Unplanned Organizational Change

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The general concept of change is defined as just “a new state of things, different from the old state of things”(French et al., 2000) B4 Organizational change may also be defined as “a state of transition between the current state and a future one, towards which the organization is directed.” (Cummings et al., 1985) B4 The origins of this definition are found in the thinking of Lewin (1947).Organizational change refers to any alteration that occurs in the overall work environment of an organization. It may relate to changing technology, organizational structure, working processes, work environment, organizational policy, and even the roles people play (Kondalkar, 2013). B-2 Struckman and Yammarino (2003) defined organizational change as “a…show more content…
Planning: Organizational change can be planned or unplanned. Organizational members can be conscious and intentional about the changes that they want to make, often due to environmental factors, strategic or market needs, or other influences. Changes can also be unplanned, perhaps in response to an immediate threat or crisis. Weick (2000) described planned changes as "ongoing accommodations, adaptations and alterations that produce fundamental change without a priori intention to do so." Organization development is a field that has been primarily concerned with the successful implementation of planned organizational change (Beckhard, 1969). OD introduces intentional change programs to improve the organization or address a deficiency.…show more content…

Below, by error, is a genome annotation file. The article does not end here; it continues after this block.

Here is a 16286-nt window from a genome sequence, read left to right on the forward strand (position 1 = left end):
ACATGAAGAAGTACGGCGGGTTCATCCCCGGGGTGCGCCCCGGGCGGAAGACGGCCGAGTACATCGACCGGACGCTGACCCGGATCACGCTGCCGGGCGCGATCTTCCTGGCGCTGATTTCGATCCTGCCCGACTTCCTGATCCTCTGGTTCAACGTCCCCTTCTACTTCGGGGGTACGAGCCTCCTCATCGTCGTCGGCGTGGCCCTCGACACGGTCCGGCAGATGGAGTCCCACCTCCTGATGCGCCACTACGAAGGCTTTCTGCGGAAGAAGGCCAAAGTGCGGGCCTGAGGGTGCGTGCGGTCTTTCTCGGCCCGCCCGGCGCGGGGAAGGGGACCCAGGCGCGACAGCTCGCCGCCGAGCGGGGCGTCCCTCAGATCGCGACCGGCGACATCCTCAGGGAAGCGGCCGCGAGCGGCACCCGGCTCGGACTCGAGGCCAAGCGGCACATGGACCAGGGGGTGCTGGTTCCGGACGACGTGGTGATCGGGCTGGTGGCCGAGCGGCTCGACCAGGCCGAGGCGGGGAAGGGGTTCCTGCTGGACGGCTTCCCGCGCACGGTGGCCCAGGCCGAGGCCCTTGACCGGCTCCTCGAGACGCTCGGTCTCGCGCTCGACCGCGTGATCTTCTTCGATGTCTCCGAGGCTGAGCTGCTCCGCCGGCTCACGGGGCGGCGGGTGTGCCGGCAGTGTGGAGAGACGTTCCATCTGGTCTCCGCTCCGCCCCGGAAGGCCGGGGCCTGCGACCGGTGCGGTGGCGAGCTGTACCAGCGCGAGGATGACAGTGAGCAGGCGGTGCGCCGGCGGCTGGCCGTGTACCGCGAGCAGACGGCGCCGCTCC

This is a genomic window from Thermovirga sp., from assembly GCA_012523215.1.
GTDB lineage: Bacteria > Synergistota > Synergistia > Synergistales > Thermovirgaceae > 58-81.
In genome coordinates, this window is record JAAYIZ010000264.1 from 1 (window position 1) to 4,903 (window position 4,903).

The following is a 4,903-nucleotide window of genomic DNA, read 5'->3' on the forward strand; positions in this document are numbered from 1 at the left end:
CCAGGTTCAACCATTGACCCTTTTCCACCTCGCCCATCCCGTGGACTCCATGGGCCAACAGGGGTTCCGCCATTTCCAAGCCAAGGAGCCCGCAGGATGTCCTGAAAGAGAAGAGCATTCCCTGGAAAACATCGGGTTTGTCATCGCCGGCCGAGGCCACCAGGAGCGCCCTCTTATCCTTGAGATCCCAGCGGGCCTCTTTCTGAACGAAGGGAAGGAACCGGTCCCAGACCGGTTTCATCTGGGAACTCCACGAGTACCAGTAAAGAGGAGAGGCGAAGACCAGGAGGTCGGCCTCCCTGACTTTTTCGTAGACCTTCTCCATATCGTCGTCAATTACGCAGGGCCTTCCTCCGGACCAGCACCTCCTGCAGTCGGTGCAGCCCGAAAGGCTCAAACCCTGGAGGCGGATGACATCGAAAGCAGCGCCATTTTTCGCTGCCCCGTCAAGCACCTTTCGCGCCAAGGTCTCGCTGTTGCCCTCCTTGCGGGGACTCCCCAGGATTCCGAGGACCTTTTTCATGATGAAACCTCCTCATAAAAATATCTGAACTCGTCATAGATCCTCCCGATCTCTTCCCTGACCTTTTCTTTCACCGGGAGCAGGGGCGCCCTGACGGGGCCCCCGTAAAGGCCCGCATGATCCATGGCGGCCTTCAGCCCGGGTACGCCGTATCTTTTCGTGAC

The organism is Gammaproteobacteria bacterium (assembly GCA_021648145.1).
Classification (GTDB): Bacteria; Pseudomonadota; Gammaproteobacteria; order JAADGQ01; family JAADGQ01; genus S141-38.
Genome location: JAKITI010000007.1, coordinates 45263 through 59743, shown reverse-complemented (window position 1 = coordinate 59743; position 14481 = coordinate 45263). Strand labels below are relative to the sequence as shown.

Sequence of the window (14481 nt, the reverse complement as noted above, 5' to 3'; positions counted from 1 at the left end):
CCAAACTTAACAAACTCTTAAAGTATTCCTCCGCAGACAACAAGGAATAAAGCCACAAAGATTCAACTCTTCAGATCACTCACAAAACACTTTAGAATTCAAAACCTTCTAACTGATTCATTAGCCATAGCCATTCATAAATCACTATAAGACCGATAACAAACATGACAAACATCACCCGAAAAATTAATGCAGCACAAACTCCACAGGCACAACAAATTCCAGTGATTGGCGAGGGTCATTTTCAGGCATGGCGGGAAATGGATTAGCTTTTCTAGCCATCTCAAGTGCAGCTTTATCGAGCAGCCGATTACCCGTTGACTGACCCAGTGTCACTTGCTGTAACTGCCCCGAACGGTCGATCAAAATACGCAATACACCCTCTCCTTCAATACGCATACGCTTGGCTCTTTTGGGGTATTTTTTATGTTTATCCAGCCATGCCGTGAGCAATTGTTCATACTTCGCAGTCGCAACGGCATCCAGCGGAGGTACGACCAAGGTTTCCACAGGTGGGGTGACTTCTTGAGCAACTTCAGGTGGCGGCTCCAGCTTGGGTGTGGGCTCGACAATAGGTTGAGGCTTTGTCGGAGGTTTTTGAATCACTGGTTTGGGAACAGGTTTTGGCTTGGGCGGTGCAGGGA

Magnitude: OD literature differentiates between first order and second order change (Watzlawick, Weakland, & Fish, 1974). First-order changes tend to be alterations or changes to existing practices rather than a rethinking or reinvention of a practice. In first-order change, existing work practices are modified while maintaining its current purposes, objectives, and processes. First-order change reflects an evolution of existing definitions rather than a revolution or redefinition (Anderson 2012). Rethinking how the entire organization works, including redefining roles, processes, values, and implicit meanings, would be considered as second order change. Because, second order change tends to reflect a more substantial shift, some refer to this type of change as "organizational transformation" (Bartunek & Louis, 1988). (T-2)
3. Continuity: Weick and Quinn (1999) distinguished between episodic and continuous change. Episodic change is defined as distinct periods of change usually infrequent and explicitly defined. Episodic change is usually framed as a response to a stable condition in which adverse conditions that are present force an organization to change. Continuous change, on the other hand, reflects the idea that the organization is never truly out of a state of change, and that even in minute ways, change is always occurring.

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